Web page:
You just hit the drive of the day, and it couldn't have come on a better hole. Your ball caught the hill and rolled all the way down to a flat spot in the fairway. You're now within striking distance of the front of the green on this short par 5, so it's go-time, right? Well, maybe not. Just as you reach for a fairway wood, a gust of wind hits your face. You look up and notice the ripples on the pond that guards the front of the green. Then you look down at your ball and notice it's got a dab of mud on it. Meanwhile, your partner just put one in that pond, and your opponents, who are 2 down, are goading you to go for it. Taking everything into consideration, do you still go for the green in two or do you lay up?
"You would think it would be as simple as, well, I know I can hit the ball far enough to get it there," says PGA Tour pro Tony Finau. "But if you play golf, you know that's not how it works."
It's true that yardage often is the most important determinant in taking on a forced carry. (Finau says his max carry is 305 yards. Wow.) But there are plenty of other elements to consider—physical and mental.
Things such as the lie, the weather, what's to gain or lose if it's a success or failure—they all matter. But the first thing to think about, says tour pro Luke Donald, is, Do I feel comfortable pulling off the shot?
"What goes into making me feel more comfortable?" Donald says. "How I feel I'm swinging that day. Do I have a good yardage? Which direction is the wind? Is this a strength of my game, or am I more suited to laying up and having confidence in my short game? That's what goes through my head."
Though you don't want the situation to feel more momentous than it is—going for it in a Saturday morning four-ball is a lot different than trying it on the back nine with a lead on a PGA Tour Sunday—sport psychologist Dr. Bob Rotella cautions not to be impetuous in your decision-making.
One way of assessing the risk, he says, is considering how many times you would be successful in 10 attempts on an empty golf course. Also, consider how many shots it would set you back if your ball didn't clear the hazard.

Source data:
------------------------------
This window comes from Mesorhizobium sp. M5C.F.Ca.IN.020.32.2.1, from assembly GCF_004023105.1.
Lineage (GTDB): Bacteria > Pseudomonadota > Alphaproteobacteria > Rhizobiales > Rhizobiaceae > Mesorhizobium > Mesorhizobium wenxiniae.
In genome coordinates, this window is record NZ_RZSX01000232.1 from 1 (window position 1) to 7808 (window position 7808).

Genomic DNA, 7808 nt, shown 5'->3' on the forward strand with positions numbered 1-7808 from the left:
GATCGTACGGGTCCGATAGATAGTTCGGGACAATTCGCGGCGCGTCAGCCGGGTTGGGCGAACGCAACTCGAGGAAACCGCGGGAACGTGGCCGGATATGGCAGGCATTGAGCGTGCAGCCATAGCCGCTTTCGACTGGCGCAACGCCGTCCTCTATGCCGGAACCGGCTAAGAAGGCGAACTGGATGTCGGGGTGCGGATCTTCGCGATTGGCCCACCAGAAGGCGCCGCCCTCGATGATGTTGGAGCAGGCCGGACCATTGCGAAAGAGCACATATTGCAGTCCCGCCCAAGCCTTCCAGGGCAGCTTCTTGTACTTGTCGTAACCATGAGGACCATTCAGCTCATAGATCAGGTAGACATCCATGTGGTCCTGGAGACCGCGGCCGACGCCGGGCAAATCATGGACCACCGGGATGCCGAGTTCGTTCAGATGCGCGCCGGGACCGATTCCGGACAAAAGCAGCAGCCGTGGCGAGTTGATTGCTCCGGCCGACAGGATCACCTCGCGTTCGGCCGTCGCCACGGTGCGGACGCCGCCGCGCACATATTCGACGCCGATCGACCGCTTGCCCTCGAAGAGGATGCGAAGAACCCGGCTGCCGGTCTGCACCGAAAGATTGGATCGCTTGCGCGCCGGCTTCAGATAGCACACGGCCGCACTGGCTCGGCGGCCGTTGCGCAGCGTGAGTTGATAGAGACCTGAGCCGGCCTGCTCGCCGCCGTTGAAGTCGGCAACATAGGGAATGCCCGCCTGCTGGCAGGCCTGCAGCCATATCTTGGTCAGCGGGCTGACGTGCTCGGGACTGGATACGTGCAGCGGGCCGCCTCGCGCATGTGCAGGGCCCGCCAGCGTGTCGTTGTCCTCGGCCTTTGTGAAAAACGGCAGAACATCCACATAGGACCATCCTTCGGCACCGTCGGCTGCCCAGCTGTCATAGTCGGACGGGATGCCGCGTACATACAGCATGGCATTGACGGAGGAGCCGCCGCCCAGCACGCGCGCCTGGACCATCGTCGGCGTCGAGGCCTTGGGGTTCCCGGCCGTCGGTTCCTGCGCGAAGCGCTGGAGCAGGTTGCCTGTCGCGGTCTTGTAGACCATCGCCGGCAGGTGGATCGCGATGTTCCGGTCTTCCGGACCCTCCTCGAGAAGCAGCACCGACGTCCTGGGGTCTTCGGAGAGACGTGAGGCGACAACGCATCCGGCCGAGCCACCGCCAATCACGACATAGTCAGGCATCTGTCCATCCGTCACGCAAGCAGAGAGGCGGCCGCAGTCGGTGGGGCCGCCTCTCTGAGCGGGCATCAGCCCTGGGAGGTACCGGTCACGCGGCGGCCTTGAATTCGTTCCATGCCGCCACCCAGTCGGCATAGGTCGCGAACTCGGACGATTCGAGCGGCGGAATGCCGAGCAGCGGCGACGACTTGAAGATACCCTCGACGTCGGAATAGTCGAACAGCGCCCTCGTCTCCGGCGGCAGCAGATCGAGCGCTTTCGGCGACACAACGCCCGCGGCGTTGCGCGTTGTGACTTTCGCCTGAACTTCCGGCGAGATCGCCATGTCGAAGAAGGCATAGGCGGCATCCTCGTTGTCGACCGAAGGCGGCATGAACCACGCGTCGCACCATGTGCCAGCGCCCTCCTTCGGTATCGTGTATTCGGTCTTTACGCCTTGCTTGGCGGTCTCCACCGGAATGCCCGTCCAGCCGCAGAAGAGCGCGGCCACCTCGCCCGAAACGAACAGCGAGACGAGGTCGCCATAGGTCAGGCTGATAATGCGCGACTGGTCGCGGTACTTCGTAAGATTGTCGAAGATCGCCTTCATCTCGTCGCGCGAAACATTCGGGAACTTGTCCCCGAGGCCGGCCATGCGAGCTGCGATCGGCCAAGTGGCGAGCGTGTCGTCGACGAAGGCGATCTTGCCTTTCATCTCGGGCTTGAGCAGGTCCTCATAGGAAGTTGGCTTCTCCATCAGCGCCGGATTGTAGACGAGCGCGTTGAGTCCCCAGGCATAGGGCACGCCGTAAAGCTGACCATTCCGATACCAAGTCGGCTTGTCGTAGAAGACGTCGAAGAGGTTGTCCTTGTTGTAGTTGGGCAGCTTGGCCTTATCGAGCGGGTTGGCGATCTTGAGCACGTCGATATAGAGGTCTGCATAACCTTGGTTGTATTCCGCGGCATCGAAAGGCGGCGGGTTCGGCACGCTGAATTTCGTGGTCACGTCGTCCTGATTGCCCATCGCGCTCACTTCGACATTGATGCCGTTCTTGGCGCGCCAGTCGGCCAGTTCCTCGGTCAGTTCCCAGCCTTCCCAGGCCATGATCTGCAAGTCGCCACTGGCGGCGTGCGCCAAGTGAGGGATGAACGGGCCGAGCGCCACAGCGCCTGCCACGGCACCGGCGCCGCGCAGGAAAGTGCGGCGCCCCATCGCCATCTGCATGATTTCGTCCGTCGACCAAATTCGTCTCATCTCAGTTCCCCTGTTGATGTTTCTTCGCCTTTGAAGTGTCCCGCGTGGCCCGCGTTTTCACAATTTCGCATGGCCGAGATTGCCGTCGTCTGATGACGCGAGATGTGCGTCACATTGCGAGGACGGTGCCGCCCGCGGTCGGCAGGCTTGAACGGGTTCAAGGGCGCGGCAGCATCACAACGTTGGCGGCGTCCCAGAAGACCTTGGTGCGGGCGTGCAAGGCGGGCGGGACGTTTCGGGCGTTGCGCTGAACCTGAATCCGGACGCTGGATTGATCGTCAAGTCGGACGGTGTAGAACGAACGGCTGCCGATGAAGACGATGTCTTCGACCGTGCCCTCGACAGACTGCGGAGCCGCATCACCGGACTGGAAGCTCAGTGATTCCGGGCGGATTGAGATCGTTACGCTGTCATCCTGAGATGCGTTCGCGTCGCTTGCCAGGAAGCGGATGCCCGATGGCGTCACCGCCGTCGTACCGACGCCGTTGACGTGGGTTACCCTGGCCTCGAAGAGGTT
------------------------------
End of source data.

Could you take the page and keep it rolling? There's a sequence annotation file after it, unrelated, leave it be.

Another thing to think about, Finau says, is that getting over a forced carry doesn't automatically mean a birdie or better.
"Are you just looking at the green or looking at everything that's on the other side?" Finau says. "It's really frustrating if you clear the hazard but end up in a situation where you're struggling just to make par."
So let's say you've assessed everything from your swing, feeling as if it's on autopilot (thank you, Mr. Transfusion), to that little tuft of grass practically teeing your ball up. There's no changing your mind; you're going for it. So what's the plan?
If you've got more than one club capable of reaching the other side, opt for the longer one so you have a little more margin of error on a mis-hit. And don't go pin hunting unless you've got plenty of green to work with, Donald says.
Adds Mike Bender, one of Golf Digest's 50 Best Teachers: "Unfortunately most golfers focus on where they don't want the ball to go, and that creates pressure. Pressure in golf causes players' muscles to tighten, which restricts movement and changes tempo."
Instead, Bender says focus on a good swing thought like, Pound the ground.
"Swinging aggressively down helps a player stay in posture and accelerate into the ball," he says. "Normally, players are anxious to see the shot and rise up. That causes mis-hits."
Seeing the shot in your mind and committing to it is key, Rotella says. "And you need to know that it's not going to ruin your day if you don't pull it off. Be prepared to live with the consequences."
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